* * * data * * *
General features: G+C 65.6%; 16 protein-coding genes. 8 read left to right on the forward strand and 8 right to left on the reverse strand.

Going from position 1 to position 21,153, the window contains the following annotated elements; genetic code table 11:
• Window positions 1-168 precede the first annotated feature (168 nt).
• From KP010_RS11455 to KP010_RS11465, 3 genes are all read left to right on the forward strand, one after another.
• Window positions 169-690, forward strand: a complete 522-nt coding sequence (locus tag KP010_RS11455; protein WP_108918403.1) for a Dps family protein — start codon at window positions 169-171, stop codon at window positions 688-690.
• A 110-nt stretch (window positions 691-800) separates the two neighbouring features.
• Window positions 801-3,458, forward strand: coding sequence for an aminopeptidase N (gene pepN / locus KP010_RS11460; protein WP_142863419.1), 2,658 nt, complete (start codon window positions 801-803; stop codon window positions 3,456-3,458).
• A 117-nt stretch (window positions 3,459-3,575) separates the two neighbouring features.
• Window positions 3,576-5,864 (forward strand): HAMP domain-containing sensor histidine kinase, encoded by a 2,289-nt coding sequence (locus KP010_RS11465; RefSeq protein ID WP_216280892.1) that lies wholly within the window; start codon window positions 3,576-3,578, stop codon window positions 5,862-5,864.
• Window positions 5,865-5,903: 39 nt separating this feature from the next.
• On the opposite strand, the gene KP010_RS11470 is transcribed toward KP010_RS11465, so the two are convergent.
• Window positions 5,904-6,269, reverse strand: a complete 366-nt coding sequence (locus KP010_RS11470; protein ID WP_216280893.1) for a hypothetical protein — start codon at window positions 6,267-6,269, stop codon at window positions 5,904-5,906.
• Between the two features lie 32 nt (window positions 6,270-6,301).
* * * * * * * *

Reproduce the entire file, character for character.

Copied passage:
General features: G+C 65.6%; 16 protein-coding genes. 8 read left to right on the forward strand and 8 right to left on the reverse strand.

Going from position 1 to position 21,153, the window contains the following annotated elements; genetic code table 11:
• Window positions 1-168 precede the first annotated feature (168 nt).
• From KP010_RS11455 to KP010_RS11465, 3 genes are all read left to right on the forward strand, one after another.
• Window positions 169-690, forward strand: a complete 522-nt coding sequence (locus tag KP010_RS11455; protein WP_108918403.1) for a Dps family protein — start codon at window positions 169-171, stop codon at window positions 688-690.
• A 110-nt stretch (window positions 691-800) separates the two neighbouring features.
• Window positions 801-3,458, forward strand: coding sequence for an aminopeptidase N (gene pepN / locus KP010_RS11460; protein WP_142863419.1), 2,658 nt, complete (start codon window positions 801-803; stop codon window positions 3,456-3,458).
• A 117-nt stretch (window positions 3,459-3,575) separates the two neighbouring features.
• Window positions 3,576-5,864 (forward strand): HAMP domain-containing sensor histidine kinase, encoded by a 2,289-nt coding sequence (locus KP010_RS11465; RefSeq protein ID WP_216280892.1) that lies wholly within the window; start codon window positions 3,576-3,578, stop codon window positions 5,862-5,864.
• Window positions 5,865-5,903: 39 nt separating this feature from the next.
• On the opposite strand, the gene KP010_RS11470 is transcribed toward KP010_RS11465, so the two are convergent.
• Window positions 5,904-6,269, reverse strand: a complete 366-nt coding sequence (locus KP010_RS11470; protein ID WP_216280893.1) for a hypothetical protein — start codon at window positions 6,267-6,269, stop codon at window positions 5,904-5,906.
• Between the two features lie 32 nt (window positions 6,270-6,301).